High qualification US green cards versus random visa lottery

Published:  27 Nov at 6 PM
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In a move intended to announce a new US governmental stance on immigration reform, the random visa lottery may be replaced with high-skill green cards for selected applicants.

A rehashed bill, rejected when first introduced in September, has been set up for a Friday vote by House Republicans, following a vigorous debate within the party’s conservative movement. The Republican aim is to be seen as more approachable by the Asian-American and Latino vote pivotal in President Obama’s re-election.

The bill goes as far as to reverse Republican opposition to allowing children and spouses of legal immigrants to join them in the US on an immediate basis. However, its main thrust is to eliminate the ‘diversity visa lottery’ and replace it with green cards offered to immigrants with masters’ degrees or doctorates in math, science, engineering or technology.

The so-called STEM visas have bipartisan approval, but Democrats are reluctant to end the visa lottery in exchange. It seems the main problem is that, once a backlog of highly-qualified applicants is cleared, enough foreigners with advanced degrees to fill all the high-tech posts on offer simply won’t be available.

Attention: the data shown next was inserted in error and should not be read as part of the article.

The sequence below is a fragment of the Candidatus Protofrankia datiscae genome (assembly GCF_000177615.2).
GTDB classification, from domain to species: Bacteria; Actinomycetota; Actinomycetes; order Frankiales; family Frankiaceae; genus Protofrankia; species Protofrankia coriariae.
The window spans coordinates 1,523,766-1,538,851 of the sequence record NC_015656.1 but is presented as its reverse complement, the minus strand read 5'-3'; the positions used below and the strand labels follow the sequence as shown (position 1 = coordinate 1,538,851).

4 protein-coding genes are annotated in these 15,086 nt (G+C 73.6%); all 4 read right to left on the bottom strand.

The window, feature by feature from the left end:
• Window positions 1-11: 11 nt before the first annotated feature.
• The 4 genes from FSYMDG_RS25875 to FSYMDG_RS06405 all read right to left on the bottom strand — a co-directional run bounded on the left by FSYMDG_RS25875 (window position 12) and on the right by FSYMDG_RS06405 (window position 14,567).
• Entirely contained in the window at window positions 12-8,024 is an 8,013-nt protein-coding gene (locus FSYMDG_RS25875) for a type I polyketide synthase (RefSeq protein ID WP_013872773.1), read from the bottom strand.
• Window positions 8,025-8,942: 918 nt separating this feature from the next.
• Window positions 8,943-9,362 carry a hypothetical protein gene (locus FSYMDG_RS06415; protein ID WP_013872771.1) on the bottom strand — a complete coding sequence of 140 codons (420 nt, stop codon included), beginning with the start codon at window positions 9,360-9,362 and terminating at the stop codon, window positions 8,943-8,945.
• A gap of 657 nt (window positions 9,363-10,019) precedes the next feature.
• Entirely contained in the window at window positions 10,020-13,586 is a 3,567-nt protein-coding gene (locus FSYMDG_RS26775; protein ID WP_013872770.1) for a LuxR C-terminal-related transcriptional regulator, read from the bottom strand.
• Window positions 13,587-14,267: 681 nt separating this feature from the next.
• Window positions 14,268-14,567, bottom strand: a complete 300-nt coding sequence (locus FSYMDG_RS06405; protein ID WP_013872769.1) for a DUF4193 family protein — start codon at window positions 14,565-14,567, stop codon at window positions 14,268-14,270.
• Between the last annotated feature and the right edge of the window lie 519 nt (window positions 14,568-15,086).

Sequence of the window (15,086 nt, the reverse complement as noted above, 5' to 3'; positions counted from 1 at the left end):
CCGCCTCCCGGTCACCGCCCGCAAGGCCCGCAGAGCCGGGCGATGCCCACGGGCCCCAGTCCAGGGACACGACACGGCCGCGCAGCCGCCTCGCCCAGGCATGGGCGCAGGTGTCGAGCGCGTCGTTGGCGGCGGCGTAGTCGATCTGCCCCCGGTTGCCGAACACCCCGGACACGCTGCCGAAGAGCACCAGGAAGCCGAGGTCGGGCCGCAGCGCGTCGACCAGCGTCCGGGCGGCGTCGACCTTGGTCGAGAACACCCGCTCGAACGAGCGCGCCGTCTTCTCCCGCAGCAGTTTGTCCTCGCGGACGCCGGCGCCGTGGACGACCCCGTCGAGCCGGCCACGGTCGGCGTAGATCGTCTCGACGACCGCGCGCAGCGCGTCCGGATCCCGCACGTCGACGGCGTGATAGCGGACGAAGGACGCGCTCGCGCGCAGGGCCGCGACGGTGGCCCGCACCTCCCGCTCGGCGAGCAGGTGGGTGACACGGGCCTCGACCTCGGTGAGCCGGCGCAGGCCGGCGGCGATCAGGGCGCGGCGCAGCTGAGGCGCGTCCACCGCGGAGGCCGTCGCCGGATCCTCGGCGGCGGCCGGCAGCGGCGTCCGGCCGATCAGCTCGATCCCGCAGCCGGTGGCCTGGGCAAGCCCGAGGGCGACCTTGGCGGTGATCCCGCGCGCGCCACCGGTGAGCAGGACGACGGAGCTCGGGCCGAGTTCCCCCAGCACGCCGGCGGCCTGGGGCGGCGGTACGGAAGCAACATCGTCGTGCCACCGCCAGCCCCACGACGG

Organisations working with developing regions such as Africa have their concerns, saying that cancelling the diversity visa will remove most individuals’ only hope of legally entering the US. Technology lobbyists in Silicon Valley and other high-tech hotspots, however, favour ending the lottery and consider it outdated, stating that green cards are better given to highly-educated African graduates who’ve studied at US universities.

The bill is structured differently to its politically-slewed September version, and is expected to soar through its House of Representatives stage on Friday. However, it‘s likely to face more serious obstacles and opposition during its Senate phase.
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